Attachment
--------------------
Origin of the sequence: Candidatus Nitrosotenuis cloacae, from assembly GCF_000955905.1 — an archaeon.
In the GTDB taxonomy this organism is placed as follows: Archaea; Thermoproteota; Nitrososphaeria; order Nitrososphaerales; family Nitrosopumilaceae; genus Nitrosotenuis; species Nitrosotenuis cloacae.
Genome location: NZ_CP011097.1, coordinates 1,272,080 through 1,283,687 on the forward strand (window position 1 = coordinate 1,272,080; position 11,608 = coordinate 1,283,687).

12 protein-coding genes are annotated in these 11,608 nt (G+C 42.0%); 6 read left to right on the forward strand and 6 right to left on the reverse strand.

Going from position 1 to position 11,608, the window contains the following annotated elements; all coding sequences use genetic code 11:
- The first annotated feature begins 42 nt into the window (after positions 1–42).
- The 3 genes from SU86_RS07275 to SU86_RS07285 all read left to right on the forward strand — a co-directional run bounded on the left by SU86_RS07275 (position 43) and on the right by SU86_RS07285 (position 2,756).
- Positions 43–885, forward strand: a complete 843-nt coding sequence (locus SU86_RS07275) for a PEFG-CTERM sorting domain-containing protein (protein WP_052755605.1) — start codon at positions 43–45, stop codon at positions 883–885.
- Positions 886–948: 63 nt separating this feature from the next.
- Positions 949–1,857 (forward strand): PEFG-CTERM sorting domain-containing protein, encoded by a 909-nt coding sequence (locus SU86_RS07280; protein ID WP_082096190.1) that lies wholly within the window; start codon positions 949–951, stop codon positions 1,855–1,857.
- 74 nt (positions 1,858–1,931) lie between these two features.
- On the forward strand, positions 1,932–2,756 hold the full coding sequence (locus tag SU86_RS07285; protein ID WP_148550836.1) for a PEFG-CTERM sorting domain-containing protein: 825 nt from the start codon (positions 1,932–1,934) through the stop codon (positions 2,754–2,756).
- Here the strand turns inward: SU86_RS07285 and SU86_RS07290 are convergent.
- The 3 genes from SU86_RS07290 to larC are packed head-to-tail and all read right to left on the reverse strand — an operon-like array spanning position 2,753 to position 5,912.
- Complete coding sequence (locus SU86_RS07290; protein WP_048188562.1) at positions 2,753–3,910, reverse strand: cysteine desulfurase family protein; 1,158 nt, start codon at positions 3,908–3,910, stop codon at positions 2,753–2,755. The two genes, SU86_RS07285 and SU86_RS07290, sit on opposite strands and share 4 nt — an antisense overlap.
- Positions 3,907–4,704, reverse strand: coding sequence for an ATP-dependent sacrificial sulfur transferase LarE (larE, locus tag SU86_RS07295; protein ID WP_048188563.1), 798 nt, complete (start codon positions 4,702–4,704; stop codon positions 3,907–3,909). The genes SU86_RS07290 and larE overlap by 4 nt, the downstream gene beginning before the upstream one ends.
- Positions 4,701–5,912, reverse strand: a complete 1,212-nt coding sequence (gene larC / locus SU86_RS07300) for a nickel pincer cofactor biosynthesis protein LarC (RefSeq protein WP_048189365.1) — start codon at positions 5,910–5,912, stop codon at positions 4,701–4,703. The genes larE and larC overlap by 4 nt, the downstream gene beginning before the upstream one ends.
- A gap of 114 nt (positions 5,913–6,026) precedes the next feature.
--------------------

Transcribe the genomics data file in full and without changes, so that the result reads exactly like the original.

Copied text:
Origin of the sequence: Candidatus Nitrosotenuis cloacae, from assembly GCF_000955905.1 — an archaeon.
In the GTDB taxonomy this organism is placed as follows: Archaea; Thermoproteota; Nitrososphaeria; order Nitrososphaerales; family Nitrosopumilaceae; genus Nitrosotenuis; species Nitrosotenuis cloacae.
Genome location: NZ_CP011097.1, coordinates 1,272,080 through 1,283,687 on the forward strand (window position 1 = coordinate 1,272,080; position 11,608 = coordinate 1,283,687).

12 protein-coding genes are annotated in these 11,608 nt (G+C 42.0%); 6 read left to right on the forward strand and 6 right to left on the reverse strand.

Going from position 1 to position 11,608, the window contains the following annotated elements; all coding sequences use genetic code 11:
- The first annotated feature begins 42 nt into the window (after positions 1–42).
- The 3 genes from SU86_RS07275 to SU86_RS07285 all read left to right on the forward strand — a co-directional run bounded on the left by SU86_RS07275 (position 43) and on the right by SU86_RS07285 (position 2,756).
- Positions 43–885, forward strand: a complete 843-nt coding sequence (locus SU86_RS07275) for a PEFG-CTERM sorting domain-containing protein (protein WP_052755605.1) — start codon at positions 43–45, stop codon at positions 883–885.
- Positions 886–948: 63 nt separating this feature from the next.
- Positions 949–1,857 (forward strand): PEFG-CTERM sorting domain-containing protein, encoded by a 909-nt coding sequence (locus SU86_RS07280; protein ID WP_082096190.1) that lies wholly within the window; start codon positions 949–951, stop codon positions 1,855–1,857.
- 74 nt (positions 1,858–1,931) lie between these two features.
- On the forward strand, positions 1,932–2,756 hold the full coding sequence (locus tag SU86_RS07285; protein ID WP_148550836.1) for a PEFG-CTERM sorting domain-containing protein: 825 nt from the start codon (positions 1,932–1,934) through the stop codon (positions 2,754–2,756).
- Here the strand turns inward: SU86_RS07285 and SU86_RS07290 are convergent.
- The 3 genes from SU86_RS07290 to larC are packed head-to-tail and all read right to left on the reverse strand — an operon-like array spanning position 2,753 to position 5,912.
- Complete coding sequence (locus SU86_RS07290; protein WP_048188562.1) at positions 2,753–3,910, reverse strand: cysteine desulfurase family protein; 1,158 nt, start codon at positions 3,908–3,910, stop codon at positions 2,753–2,755. The two genes, SU86_RS07285 and SU86_RS07290, sit on opposite strands and share 4 nt — an antisense overlap.
- Positions 3,907–4,704, reverse strand: coding sequence for an ATP-dependent sacrificial sulfur transferase LarE (larE, locus tag SU86_RS07295; protein ID WP_048188563.1), 798 nt, complete (start codon positions 4,702–4,704; stop codon positions 3,907–3,909). The genes SU86_RS07290 and larE overlap by 4 nt, the downstream gene beginning before the upstream one ends.
- Positions 4,701–5,912, reverse strand: a complete 1,212-nt coding sequence (gene larC / locus SU86_RS07300) for a nickel pincer cofactor biosynthesis protein LarC (RefSeq protein WP_048189365.1) — start codon at positions 5,910–5,912, stop codon at positions 4,701–4,703. The genes larE and larC overlap by 4 nt, the downstream gene beginning before the upstream one ends.
- A gap of 114 nt (positions 5,913–6,026) precedes the next feature.